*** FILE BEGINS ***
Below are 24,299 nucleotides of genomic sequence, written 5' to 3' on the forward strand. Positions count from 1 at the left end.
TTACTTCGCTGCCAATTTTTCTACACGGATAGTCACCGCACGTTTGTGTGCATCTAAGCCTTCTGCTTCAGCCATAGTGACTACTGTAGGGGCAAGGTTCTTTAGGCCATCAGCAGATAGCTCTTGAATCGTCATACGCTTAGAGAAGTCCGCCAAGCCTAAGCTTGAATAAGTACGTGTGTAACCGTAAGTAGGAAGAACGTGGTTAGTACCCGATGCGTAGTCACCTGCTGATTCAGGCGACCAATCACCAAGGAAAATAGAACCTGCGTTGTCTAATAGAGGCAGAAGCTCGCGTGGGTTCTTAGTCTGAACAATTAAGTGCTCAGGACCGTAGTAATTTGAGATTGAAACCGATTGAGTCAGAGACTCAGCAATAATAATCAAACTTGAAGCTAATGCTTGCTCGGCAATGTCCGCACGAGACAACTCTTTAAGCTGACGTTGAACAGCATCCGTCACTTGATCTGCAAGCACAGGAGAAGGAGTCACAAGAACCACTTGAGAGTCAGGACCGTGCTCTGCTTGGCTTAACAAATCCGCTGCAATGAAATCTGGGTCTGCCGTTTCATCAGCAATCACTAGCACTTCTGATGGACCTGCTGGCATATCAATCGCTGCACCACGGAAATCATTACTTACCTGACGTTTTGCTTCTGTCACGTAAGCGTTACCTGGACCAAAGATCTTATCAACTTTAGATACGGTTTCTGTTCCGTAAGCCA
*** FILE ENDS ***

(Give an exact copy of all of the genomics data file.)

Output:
Below are 24,299 nucleotides of genomic sequence, written 5' to 3' on the forward strand. Positions count from 1 at the left end.
TTACTTCGCTGCCAATTTTTCTACACGGATAGTCACCGCACGTTTGTGTGCATCTAAGCCTTCTGCTTCAGCCATAGTGACTACTGTAGGGGCAAGGTTCTTTAGGCCATCAGCAGATAGCTCTTGAATCGTCATACGCTTAGAGAAGTCCGCCAAGCCTAAGCTTGAATAAGTACGTGTGTAACCGTAAGTAGGAAGAACGTGGTTAGTACCCGATGCGTAGTCACCTGCTGATTCAGGCGACCAATCACCAAGGAAAATAGAACCTGCGTTGTCTAATAGAGGCAGAAGCTCGCGTGGGTTCTTAGTCTGAACAATTAAGTGCTCAGGACCGTAGTAATTTGAGATTGAAACCGATTGAGTCAGAGACTCAGCAATAATAATCAAACTTGAAGCTAATGCTTGCTCGGCAATGTCCGCACGAGACAACTCTTTAAGCTGACGTTGAACAGCATCCGTCACTTGATCTGCAAGCACAGGAGAAGGAGTCACAAGAACCACTTGAGAGTCAGGACCGTGCTCTGCTTGGCTTAACAAATCCGCTGCAATGAAATCTGGGTCTGCCGTTTCATCAGCAATCACTAGCACTTCTGATGGACCTGCTGGCATATCAATCGCTGCACCACGGAAATCATTACTTACCTGACGTTTTGCTTCTGTCACGTAAGCGTTACCTGGACCAAAGATCTTATCAACTTTAGATACGGTTTCTGTTCCGTAAGCCA